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cnavarro

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Everything posted by cnavarro

  1. That's great that your car received a new factory replacement engine! I would make the assumption that the engine fitted will have the larger, non-serviceable IMS bearing, which isn't a huge problem. Just plan on going in there sometime to have the grease seal pulled off the ims bearing. When you have your clutch replaced, it's best to have the grease seal removed off the original bearing to allow engine oil to better lubricate it. At that time, you can reseal the IMS flange and have the rear main seal replaced as well. There is a black plastic seal on the front of the bearing - yo
  2. I converted a 99 3.4 to put in my wife's tip 99 Boxster many years ago. We had to make spacers to lower the drivetrain about one inch (because the intake is much taller), which involved putting in semi-solid mounts for the transmission. The engine wiring harness is missing the wire for the plenum flapper, which can be added. The car was re-coded with a PST2 to think it's a 996 and DME programmed as a 3.4 RoW. I would also advise fitting a 987 airbox to the car- the stock 2.5 airbox is very restrictive and will choke the engine.
  3. The only universal kit is the PEL-IMS-1, which includes spacers and uses the OEM sealed 6204 bearing. All LN IMS Retrofit and IMS Solution products are bearing specific - you replace a factory single row with the appropriate 106-08.2.2 or 106-08.20. Likewise, dual row uses 106-08.4 or 106-08.40. Other kits that say they are universal use one size bearing and don't bother with any mechanical retention for said bearing other than the very light press fit they have. If the shaft has any runout or taper, the bearing can (and does) move in the housing bore. As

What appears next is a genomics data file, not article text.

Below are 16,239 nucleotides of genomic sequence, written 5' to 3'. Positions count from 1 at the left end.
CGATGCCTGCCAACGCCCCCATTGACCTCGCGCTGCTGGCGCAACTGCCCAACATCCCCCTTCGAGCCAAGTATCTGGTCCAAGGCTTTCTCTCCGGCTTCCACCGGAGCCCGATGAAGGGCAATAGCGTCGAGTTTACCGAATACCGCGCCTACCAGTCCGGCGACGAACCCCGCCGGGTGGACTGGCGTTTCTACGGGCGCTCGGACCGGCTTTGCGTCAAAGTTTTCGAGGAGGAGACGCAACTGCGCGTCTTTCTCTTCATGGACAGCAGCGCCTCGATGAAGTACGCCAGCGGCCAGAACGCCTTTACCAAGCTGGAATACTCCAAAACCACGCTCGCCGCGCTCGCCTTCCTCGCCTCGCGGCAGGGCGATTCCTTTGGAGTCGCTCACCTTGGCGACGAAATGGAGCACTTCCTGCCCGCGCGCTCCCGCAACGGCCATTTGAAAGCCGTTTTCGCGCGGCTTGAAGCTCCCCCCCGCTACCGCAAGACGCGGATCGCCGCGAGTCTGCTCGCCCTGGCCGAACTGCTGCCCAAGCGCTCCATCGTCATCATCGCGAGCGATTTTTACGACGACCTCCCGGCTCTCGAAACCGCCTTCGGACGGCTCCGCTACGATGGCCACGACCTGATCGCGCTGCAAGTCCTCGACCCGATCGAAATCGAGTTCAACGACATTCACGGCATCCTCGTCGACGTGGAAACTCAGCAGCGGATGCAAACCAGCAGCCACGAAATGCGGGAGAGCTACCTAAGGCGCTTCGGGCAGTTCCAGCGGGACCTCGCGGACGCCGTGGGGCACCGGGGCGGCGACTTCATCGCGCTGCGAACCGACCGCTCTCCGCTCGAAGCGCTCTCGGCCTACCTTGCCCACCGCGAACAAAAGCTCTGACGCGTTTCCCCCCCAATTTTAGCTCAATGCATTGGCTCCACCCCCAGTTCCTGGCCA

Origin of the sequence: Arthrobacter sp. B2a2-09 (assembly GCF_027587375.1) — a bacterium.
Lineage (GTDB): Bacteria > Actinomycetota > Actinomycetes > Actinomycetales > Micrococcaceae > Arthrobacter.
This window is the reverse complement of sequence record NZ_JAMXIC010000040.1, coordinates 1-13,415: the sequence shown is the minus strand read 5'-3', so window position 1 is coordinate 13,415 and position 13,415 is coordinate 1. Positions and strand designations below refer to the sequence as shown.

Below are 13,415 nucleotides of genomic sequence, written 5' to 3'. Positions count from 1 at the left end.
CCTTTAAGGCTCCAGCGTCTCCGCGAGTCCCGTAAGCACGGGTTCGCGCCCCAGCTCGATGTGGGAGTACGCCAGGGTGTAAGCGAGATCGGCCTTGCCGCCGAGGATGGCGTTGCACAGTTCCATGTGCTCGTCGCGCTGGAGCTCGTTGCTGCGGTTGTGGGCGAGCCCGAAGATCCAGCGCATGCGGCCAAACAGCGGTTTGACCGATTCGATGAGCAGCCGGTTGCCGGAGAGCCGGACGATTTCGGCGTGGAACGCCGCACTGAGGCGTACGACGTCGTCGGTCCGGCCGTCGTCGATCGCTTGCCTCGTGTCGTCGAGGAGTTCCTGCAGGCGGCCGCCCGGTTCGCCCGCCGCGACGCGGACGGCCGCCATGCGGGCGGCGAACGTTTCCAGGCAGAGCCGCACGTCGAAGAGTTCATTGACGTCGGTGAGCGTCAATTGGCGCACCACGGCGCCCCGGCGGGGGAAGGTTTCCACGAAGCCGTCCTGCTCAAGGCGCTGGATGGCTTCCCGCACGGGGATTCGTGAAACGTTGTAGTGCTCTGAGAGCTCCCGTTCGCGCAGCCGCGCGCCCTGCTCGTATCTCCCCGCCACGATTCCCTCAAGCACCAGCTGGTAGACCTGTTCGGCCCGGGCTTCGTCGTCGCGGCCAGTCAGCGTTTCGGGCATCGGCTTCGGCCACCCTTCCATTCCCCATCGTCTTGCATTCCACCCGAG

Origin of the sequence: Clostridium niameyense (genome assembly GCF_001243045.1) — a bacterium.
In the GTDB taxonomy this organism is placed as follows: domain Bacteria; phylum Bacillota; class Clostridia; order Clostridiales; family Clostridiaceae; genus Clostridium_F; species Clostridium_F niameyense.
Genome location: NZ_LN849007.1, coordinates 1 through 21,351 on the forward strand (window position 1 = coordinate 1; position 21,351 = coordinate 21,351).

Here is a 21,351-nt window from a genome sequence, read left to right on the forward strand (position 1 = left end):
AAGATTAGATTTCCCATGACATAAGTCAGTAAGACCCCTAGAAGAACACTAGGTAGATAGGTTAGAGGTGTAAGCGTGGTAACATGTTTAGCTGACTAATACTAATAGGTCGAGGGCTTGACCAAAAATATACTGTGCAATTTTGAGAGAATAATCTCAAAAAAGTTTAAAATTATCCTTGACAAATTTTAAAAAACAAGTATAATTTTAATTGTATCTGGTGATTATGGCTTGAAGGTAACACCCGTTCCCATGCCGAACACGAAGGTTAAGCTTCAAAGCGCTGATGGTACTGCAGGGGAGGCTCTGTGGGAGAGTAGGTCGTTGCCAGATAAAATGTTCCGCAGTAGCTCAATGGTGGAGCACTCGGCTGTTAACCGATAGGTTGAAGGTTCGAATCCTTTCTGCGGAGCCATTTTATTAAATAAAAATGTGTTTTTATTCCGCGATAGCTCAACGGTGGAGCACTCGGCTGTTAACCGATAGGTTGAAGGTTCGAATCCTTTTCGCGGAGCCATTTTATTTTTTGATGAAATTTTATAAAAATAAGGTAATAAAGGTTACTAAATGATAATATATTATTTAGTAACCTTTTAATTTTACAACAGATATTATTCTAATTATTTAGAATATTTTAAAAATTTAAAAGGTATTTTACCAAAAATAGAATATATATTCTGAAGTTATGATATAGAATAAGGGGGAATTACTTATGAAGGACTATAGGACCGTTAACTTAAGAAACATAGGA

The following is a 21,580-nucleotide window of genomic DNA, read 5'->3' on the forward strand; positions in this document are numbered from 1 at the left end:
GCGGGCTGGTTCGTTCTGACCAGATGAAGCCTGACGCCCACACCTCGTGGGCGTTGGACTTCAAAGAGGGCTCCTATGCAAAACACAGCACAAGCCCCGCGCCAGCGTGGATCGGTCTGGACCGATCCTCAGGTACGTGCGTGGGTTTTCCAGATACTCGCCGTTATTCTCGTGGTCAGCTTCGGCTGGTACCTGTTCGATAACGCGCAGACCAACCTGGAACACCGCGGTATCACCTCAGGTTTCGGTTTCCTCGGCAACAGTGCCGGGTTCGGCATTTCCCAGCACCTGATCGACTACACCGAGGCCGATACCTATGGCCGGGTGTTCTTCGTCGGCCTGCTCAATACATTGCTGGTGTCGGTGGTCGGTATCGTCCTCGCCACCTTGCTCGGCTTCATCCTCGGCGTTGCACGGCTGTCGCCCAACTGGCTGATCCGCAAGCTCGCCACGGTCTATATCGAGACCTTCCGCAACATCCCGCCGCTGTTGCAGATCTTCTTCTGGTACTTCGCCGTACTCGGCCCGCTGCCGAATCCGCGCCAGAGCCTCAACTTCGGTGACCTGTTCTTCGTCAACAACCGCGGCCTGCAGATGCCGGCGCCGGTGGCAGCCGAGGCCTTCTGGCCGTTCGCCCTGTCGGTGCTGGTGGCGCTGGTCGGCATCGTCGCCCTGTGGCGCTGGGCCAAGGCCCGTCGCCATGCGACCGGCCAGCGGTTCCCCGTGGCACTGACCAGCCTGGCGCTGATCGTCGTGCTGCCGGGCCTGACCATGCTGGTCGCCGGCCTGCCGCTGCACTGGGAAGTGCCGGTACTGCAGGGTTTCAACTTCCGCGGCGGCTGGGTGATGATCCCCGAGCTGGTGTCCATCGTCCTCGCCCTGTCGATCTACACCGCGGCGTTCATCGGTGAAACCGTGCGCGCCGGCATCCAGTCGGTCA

4. What did you torque to IMS Guardian drain plug to and what model year is your vehicle? Does it have the later oil pan with support ribs? The only time we have seen the drain plugs leak is if they are improperly torqued or the hex on the o.d. of the drain plug contacts the pan before it has actually seated and compressed the crush gasket. Both these issues are addressed on the IMS Guardian website. LN Engineering took over sales of the IMS Guardian in January of 2013, so you probably purchased them through Wright Tune in the UK, with which we have no relationship as they sourced them from Flat
  5. Yes, that's what I said. Happy Porscheing, Pedro Wow. Not only did you originally carry out an IMS Retrofit procedure on an engine where the original bearing had failed, you chose to extract the bearing and re-install it in another engine. Two things we explicitly say not to do. When shops carry out procedures like this or people see this online and try it for themselves, only bad things can happen from this. Yes, you pulled it off, but I can cite a dozen or more instances where it didn't. Foreign object debris causes collateral damage that can take 6 months or a year to wipe out the new b
  6. Thank you for your photo Pedro. The last photo shows exactly why you cannot use the DOF with the LN kit. There is not enough thread engagement for the center nut with the DOF and the center bearing support in the LN Engineering IMS Retrofit. Installing one with insufficient thread engagement will not allow you to accurately torque the center nut. And even if you do manage to torque it, with subsequent heat cycles the top threads will likely not hold the torque. We've already determined an improperly torqued center nut - either too tight or loose will cause a failure! I hope for your sake ther